Hot Stove League When Jim Thome signed a one-year, $1.5 million deal with Minnesota last winter, it was greeted with a collective shrug. Thome had batted .249 in 2009, was traded by the White Sox late in the season for a minor leaguer in a clear salary dump, and was approaching his 40th birthday. A wire story on the signing noted that "he'll be more of a bench player than the middle-of-the-lineup-force he's been for 19 seasons."

Well, Thome exceeded everyone's expectations in 2010, likely including those of the Twins. He had a .283/.412/.627 line at the plate, with his OPS of 1.039 the highest since 2002 and his OPS+ of 178 the second-best of his career. He had 59 RBI and hit 25 homers, bringing his total to 589, eighth all-time. He was productive, healthy, and actually got better as the season wore on.

Thome's not going to sneak up on anybody next year, and he's not going to be available for $1.5 million, either. He's going to be back to make a run at 600 homers, but where?


2010: .283/.412/.627, 59 RBI, 25 HR in 340 PA.

Career: .278/.404/.559, 1,624 RBI, 589 HR (eighth all-time).


Thome should command something in the neighborhood of $5 million for one year, probably with an incentive tied to plate appearances. Since he's made almost $140 million in his career and could be playing his final season, you would think he'd be looking beyond money. He'll want to be somewhere he can play, and he'll want a chance at the World Series ring that has eluded him for two decades.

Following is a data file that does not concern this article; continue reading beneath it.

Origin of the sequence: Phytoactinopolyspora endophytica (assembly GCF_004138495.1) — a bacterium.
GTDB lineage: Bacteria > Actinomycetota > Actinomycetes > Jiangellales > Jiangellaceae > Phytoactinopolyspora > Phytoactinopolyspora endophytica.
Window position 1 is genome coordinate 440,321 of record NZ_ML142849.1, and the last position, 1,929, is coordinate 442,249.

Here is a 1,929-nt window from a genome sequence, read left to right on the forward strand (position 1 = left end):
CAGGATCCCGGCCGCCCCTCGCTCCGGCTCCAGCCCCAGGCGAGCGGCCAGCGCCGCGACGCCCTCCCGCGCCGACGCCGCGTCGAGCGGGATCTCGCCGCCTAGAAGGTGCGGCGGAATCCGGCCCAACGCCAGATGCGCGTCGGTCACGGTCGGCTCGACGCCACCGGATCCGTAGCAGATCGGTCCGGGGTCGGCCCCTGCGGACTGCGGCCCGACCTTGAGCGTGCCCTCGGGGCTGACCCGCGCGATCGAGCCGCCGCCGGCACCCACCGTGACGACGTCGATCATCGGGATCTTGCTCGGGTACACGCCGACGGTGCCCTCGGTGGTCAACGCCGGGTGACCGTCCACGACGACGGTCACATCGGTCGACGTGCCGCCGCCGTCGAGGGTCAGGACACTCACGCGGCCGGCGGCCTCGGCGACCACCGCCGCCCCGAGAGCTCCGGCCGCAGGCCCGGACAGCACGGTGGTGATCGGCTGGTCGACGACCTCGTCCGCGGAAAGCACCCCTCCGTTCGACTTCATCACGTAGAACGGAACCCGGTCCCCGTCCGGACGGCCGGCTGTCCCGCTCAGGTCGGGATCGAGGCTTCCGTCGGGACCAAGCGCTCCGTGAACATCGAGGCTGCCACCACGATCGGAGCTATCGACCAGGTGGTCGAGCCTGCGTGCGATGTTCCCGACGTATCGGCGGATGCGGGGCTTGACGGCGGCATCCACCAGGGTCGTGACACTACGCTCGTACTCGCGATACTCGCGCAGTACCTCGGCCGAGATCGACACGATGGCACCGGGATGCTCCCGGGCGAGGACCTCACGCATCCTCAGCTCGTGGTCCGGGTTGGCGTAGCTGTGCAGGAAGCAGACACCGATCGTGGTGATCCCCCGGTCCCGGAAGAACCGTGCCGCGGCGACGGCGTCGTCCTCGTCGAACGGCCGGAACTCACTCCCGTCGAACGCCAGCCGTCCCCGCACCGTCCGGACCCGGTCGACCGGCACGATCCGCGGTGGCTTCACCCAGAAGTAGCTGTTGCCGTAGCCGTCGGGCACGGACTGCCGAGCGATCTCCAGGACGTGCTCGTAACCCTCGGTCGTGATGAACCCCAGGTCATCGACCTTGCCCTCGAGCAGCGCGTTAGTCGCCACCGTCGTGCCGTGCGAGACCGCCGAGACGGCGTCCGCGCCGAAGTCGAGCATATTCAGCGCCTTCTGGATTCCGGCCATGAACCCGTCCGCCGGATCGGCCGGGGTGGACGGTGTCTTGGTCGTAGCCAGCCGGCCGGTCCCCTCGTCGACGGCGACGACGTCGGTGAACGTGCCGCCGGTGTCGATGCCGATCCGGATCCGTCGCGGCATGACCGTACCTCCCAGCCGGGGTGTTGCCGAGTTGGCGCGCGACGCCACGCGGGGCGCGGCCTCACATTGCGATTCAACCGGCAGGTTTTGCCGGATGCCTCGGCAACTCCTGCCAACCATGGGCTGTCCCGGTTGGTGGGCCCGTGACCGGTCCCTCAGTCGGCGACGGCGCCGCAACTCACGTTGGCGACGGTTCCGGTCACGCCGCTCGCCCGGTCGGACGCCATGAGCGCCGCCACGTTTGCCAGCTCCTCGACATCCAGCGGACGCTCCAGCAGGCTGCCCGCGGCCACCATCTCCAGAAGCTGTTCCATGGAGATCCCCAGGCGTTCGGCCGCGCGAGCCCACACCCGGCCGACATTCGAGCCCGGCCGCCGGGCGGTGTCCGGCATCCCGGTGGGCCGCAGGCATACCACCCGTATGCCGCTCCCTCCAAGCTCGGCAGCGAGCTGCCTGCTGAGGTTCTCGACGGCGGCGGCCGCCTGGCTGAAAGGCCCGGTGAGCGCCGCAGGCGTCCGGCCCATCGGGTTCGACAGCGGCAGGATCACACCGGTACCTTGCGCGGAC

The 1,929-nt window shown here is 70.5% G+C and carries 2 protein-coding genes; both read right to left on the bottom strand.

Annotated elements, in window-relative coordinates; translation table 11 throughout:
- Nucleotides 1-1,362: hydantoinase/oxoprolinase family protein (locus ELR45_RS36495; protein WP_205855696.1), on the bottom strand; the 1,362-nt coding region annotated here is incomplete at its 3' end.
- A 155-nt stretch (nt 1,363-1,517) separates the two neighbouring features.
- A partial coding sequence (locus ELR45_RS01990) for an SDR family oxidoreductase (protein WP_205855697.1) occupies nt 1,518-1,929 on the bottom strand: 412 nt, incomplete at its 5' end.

Thome spoke glowingly of his experience in Minnesota, where the former Twin killer enjoyed huge popularity, and Twins GM Bill Smith is on record as wanting Thome to return. One potential sticking point could be playing time.

The reason Thome played so much in 2010 is because Jason Kubel, who was supposed to be the regular DH, was called upon to play in right field after right fielder Michael Cuddyer had to take over at first due to Justin Morneau's season-ending concussion. The Twins have picked up Kubel's option for 2011, and Thome's return would give them two left-handed designated hitters. Thome, who kills right-handed pitching, could end up in a platoon situation, but not with another left-handed hitter.

So who else could use him? The Red Sox picked up the option on David Ortiz, so there went one good option. The Tigers seemed like a decent fit, but now say newly signed Victor Martinez will DH most of the time. The White Sox have been trying to upgrade at DH, and the Angels and Rays also could use a better option there. There are some losing teams in the market for a DH (Mariners, Orioles), but it seems likely Thome will prefer a contender.


The Twins are able to promise Thome enough playing time to entice him back for one more run at a title.

J. Bartlett | H. Bell | A. Beltre | C. Crawford | A. Dunn | P. Fielder | P. Konerko | C. Lee | V. Martinez (SIGNED) | D. Uggla (TRADED) | R. Soriano | J. Upton | J. Werth

-- David Andriesen

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Posted on: November 25, 2010 2:26 pm
Edited on: November 25, 2010 2:28 pm

Did Red Sox mess up in not signing Martinez?

Hot Stove League Did the Red Sox mess up in not signing Victor Martinez?

On one hand, giving four years to an aging catcher rarely works out well. It's a near lock that by year four, the Tigers will be looking forward to the expiration of Martinez' deal just like they did for Magglio Ordonez and are anticipating with Carlos Guillen.

However, does that necessarily  mean the deal is a poor one?